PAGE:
Transparency and secrecy remain an issue, and systemic racism and biases need to be addressed, a report from the government’s advisory group shows.
(This article has been translated into French.)
The national security community in Canada has traditionally not been very transparent. Of course, some information held by its institutions must remain classified. At the same time, transparency is essential to the health of a democracy. Agencies such as the Canadian Security Intelligence Service, the Royal Canadian Mounted Police, the Communications Security Establishment and the Canada Border Services Agency need to be perceived as legitimate by the society they seek to protect.
Transparency also helps ensure that national security professionals are held to account when transgressions arise. When security agencies are too secretive, it is more difficult for citizens to trust them. This reinforces a dynamic of suspicion.
It is in this context that the Government of Canada announced the establishment of the National Security Transparency Advisory Group in 2019 as part of a series of broad reforms to the national security and intelligence architecture. The NS-TAG, composed of 11 members with diverse backgrounds from academia, civil society and retired public servants, is an external advisory group providing advice to the deputy minister of public safety (and to other national security departments and agencies) on how to improve transparency. It also aims to increase public awareness, engagement and access to national security information.
We spent our first year talking to officials from the national security community and to a range of stakeholders in civil society. The result, NS-TAG’s first report, provides an overview of the state of transparency today and highlights areas where there are significant needs for improvement.
First, the national security community’s dominant reflex is to keep information as secret as possible. This lack of transparency can have unintended consequences, as the information gap is more likely to be filled with misinformation or raise suspicions.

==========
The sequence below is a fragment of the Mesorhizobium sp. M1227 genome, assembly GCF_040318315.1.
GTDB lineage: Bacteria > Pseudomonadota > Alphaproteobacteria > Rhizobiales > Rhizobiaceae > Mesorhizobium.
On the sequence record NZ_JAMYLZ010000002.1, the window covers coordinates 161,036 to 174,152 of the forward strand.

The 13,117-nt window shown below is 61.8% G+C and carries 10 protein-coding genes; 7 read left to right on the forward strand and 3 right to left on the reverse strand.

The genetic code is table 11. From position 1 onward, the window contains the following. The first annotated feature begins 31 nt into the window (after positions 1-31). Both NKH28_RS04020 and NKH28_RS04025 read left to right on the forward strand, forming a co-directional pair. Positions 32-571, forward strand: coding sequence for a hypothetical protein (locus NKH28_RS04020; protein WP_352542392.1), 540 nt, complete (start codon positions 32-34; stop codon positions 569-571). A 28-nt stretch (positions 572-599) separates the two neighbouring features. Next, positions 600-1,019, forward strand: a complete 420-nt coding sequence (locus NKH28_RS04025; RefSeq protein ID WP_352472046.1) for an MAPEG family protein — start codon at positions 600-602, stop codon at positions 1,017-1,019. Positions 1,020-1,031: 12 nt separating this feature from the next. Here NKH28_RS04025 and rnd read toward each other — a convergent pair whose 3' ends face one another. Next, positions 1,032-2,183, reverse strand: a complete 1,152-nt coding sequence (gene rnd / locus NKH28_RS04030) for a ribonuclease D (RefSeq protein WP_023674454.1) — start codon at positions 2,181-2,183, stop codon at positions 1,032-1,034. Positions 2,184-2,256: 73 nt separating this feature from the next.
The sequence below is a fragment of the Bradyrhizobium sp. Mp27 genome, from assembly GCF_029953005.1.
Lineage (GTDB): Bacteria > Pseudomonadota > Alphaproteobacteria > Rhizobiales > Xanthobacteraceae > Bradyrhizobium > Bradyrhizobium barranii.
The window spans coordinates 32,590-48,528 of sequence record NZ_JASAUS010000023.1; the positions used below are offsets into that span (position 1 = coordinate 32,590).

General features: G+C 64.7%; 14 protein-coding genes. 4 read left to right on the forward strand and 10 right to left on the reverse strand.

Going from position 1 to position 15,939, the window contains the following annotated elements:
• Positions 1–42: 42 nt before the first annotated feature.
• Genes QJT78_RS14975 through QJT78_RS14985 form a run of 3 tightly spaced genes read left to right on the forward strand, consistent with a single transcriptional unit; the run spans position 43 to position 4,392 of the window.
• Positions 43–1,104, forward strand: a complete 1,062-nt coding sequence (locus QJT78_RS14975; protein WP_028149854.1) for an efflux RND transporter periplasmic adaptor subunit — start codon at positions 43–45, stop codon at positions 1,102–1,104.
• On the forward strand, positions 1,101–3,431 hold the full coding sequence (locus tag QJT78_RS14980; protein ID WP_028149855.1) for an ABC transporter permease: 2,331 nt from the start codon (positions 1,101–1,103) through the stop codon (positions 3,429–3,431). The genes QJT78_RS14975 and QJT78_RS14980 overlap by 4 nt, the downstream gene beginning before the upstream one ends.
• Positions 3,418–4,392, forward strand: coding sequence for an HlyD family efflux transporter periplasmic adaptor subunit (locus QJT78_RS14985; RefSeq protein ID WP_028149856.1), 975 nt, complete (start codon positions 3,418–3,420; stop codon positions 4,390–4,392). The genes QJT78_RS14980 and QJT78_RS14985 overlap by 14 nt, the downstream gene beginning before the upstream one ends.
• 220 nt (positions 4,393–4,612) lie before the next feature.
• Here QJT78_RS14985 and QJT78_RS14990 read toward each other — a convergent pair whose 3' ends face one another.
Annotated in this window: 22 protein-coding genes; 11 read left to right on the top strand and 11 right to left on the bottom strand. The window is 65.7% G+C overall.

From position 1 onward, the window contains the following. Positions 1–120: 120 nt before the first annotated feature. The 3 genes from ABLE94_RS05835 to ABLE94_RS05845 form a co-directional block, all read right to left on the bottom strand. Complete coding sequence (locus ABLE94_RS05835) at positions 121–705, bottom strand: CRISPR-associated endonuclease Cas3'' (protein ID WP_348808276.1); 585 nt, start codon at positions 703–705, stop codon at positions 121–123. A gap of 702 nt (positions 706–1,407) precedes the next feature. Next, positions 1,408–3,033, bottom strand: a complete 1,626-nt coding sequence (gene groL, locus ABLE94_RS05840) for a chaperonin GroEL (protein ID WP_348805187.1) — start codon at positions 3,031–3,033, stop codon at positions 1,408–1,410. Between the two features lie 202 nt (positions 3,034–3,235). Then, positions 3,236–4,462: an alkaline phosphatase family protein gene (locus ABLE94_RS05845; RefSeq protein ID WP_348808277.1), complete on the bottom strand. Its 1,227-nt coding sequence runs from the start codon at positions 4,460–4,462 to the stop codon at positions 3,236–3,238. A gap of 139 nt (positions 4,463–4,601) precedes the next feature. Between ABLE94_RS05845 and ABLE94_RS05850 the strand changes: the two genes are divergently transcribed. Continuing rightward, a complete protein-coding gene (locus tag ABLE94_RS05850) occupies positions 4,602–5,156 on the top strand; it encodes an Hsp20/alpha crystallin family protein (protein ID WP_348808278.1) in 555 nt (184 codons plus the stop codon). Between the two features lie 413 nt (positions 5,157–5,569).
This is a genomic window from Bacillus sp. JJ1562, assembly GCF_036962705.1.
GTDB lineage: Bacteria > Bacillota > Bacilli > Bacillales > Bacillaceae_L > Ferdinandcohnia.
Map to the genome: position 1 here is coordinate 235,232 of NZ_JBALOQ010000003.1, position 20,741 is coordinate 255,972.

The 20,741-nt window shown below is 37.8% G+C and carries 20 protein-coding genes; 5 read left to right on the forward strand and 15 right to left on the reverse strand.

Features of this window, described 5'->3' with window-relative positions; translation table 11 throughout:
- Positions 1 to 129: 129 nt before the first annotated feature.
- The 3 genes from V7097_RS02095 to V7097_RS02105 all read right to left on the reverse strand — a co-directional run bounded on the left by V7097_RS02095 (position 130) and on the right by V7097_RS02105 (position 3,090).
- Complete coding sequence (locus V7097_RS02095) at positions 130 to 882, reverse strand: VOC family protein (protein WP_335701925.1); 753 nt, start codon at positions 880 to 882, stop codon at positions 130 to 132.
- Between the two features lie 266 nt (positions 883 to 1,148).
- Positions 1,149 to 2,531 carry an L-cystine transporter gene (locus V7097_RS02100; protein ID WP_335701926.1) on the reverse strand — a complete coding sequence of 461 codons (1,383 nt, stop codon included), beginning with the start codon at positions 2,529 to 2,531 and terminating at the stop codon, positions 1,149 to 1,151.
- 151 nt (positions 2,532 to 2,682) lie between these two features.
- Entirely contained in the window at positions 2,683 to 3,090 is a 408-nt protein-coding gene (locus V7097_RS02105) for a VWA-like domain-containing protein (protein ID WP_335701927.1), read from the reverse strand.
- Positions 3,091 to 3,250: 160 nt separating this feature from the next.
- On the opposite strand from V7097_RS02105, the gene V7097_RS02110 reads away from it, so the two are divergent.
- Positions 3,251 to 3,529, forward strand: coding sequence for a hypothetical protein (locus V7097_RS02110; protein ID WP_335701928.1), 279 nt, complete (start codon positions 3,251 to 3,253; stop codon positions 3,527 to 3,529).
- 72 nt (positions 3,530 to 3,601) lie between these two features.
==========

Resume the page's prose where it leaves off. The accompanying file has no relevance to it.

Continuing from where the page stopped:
Second, as digital and open government reforms have expanded in recent years, there has been growing recognition of the benefits of enhanced information-sharing within and outside of government. Much work remains to be done in Canada, despite recent improvement. Change must come from the top – leaders can and should be more open and transparent – and from the bottom, notably through better training and awareness.
Secrecy surrounding national security oversight mechanisms and legal proceedings is another area in which added transparency is crucial in fostering public trust. Even in ordinary criminal and civil legal proceedings, the open court principle has limits. National security proceedings are no exception. Nevertheless, maximizing transparency here could also assist in reducing the trust deficit.
Challenges in the information management realm also impede efforts to enhance transparency. Canada, in particular, does not have a comprehensive declassification strategy, significantly hampering the release of older classified documents. The access to information process is widely criticized for being painstakingly slow, and documents tend to be released only once they have been excessively redacted.
As governments gather and process data from a broadening range of sources, many have raised concerns about risks to personal privacy. National security agencies should therefore also be more transparent on how they access, share and analyze data involving the identities and actions of members of the public.
And, finally, national security agencies must better acknowledge that systemic racism and unconscious biases exist within them. If they do not address this, they risk failing to detect and act upon certain threats. Many members of Indigenous, Black, racialized, marginalized, and other minority communities mistrust national security agencies, and their interactions with these government bodies often exacerbate these tensions.
With this work behind us, the NS-TAG will look to produce two more reports in our second year. The next one will focus on the measurement and institutionalization of transparency. Indeed, having a foundational understanding of what transparency is, how to measure it and how to assess progress is essential to improve it.
For enhanced transparency to be sustainable, it must be institutionalized. New structures and processes must “hardwire” transparency into the national security community’s everyday work. The follow-up report, to be released later in 2021, will study relations between national security agencies and racialized and other minority communities. For this, we will reach out to individuals and organizations from various communities and to the agencies themselves.